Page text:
Common Buildings Insurance
Insurance warnings for property owners as factoring firm put into interim liquidation
Some of our homeowners may have read with interest the recent news story in The Herald Scotland concerning a property factoring firm going into interim liquidation, the second such firm in the recent past. This left their customers uncertain over whether or not the buildings insurance premiums covering their properties had been paid along with other essential maintenance matters, such as fire safety servicing, lift maintenance, gardening, cleaning etc.
Grant Johnston from the Property Managers Association Scotland was quoted as saying:
“Owners should take steps to reassure themselves over their buildings insurance. That is their priority, to make sure their premiums have been paid. If any clients have outstanding repairs it could get complicated but it is sortable. But they should consider the appointment of a new factor because getting agreement among so many owners could get tricky. But the priority must be insurance”
Hacking and Paterson Management Services would like to assure all customers whose Buildings Insurance is placed through ourselves that all premiums are up to date and cover is fully in place.
Appointing a Factor is a major decision that should not be taken lightly by groups of homeowners and looking beyond the discounted prices and special offers for substance, security and durability by far outweighs the potential of finding yourself in the position of these unfortunate customers.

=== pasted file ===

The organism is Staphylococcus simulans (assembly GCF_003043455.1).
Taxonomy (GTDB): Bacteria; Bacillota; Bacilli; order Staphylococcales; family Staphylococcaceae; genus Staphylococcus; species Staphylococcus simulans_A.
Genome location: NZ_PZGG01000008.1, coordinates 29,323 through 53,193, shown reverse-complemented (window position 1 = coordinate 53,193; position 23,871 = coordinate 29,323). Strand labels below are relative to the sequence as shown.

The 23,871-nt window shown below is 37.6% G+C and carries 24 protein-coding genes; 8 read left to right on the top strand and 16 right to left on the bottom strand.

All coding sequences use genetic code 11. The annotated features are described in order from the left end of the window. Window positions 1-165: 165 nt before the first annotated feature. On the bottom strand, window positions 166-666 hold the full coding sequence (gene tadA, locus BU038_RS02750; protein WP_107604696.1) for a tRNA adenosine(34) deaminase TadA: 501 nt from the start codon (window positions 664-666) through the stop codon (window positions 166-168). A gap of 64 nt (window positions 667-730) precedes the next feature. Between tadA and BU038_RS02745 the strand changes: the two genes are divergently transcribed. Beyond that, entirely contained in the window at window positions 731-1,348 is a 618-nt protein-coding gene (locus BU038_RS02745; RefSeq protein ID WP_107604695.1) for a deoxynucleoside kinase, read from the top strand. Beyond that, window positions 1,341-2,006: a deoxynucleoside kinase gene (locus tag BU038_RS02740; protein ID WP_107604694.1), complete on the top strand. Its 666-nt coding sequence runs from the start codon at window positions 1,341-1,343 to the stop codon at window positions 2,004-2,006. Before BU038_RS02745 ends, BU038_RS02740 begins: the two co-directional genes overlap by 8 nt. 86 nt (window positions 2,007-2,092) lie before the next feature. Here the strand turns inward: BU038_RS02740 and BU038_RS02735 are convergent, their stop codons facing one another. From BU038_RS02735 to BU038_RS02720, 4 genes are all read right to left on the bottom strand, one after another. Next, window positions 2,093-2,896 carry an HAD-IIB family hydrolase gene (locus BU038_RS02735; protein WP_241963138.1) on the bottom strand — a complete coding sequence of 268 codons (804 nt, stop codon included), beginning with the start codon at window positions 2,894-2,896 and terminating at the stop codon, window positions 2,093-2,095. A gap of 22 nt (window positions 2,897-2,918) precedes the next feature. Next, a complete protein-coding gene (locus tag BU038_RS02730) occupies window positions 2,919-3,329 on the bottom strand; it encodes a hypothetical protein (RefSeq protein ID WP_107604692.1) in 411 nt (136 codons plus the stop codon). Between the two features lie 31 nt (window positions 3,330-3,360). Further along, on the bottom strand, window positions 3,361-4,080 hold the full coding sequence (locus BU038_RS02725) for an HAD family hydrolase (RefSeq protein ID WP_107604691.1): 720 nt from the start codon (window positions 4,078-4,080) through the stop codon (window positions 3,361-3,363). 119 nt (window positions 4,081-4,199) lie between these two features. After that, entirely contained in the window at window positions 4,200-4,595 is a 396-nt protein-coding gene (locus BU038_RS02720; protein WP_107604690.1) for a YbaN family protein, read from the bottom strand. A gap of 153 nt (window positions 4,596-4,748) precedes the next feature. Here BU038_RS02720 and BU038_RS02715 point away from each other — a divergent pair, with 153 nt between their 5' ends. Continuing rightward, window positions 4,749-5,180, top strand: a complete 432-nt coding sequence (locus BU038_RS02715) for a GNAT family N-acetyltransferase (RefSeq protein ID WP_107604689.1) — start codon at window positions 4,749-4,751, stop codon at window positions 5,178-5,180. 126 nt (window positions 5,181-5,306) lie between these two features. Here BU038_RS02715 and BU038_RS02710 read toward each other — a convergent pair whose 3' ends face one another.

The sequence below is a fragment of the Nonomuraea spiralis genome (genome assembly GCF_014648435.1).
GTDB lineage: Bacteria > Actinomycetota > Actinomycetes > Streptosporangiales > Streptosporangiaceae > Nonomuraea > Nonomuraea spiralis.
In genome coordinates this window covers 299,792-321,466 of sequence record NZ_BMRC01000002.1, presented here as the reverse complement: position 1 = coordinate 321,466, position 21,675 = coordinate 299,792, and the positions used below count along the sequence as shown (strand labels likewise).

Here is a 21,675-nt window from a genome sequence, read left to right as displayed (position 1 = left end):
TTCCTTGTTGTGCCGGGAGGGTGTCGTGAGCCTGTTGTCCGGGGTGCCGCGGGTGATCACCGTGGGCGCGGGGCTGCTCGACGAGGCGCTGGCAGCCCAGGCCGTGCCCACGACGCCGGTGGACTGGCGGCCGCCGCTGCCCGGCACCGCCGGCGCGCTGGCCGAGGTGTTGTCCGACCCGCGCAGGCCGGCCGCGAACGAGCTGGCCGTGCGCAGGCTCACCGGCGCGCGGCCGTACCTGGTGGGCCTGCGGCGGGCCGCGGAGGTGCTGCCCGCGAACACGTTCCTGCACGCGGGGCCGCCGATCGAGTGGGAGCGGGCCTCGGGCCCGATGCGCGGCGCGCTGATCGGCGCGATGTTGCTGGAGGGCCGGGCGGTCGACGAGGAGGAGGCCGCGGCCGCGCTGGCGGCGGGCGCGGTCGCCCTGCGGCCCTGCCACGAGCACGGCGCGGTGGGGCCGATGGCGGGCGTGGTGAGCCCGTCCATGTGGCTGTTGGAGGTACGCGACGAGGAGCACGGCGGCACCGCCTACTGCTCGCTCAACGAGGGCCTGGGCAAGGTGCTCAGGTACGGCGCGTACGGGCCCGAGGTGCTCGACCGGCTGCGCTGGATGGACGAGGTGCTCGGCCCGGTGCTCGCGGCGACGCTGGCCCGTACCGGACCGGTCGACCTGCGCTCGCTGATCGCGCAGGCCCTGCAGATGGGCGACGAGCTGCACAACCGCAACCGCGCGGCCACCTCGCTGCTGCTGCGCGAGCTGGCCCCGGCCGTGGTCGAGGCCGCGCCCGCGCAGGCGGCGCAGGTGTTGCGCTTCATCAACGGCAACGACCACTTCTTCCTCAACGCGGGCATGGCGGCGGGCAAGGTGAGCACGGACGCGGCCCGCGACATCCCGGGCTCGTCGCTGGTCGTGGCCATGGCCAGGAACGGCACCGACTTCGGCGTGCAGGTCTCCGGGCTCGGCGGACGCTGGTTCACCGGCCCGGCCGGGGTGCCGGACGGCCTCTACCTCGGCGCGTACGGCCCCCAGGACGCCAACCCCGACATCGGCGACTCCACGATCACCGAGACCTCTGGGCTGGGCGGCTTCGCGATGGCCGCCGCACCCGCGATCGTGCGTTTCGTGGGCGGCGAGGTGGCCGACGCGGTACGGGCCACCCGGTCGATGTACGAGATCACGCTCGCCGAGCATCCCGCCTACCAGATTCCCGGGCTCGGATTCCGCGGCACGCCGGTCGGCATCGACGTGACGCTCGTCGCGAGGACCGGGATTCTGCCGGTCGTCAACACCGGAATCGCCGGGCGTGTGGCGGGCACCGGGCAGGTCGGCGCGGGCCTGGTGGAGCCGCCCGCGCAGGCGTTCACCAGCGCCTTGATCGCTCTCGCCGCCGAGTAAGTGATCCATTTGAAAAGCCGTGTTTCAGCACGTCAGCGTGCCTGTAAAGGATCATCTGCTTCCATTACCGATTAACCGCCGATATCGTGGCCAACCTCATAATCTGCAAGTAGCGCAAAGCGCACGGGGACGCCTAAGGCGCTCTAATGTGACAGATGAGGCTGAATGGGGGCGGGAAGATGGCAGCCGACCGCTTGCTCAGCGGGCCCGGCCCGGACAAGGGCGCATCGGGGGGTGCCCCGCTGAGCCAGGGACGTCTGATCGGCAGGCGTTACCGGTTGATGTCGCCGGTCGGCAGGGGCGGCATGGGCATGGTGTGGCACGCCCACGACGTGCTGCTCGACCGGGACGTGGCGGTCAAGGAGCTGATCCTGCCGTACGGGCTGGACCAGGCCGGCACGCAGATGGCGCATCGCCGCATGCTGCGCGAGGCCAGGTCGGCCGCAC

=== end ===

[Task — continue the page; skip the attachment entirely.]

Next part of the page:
There is an old saying “you get what you pay for.” This being true in today’s competitive factoring market.
Having formed in 1922, almost 100 years ago, we pride ourselves on our heritage having provided a successful, durable and long standing service to all our home owning clients through a range of economic difficulties. As the largest independent factoring firm in the country, employing in excess of 120 staff, we offer our existing customers and potential future customer’s security, durability and stability at a competitive price.
These recent events are a stark reminder of how “cheaper is not always better”.
Details on this story can be found at: Herald Scotland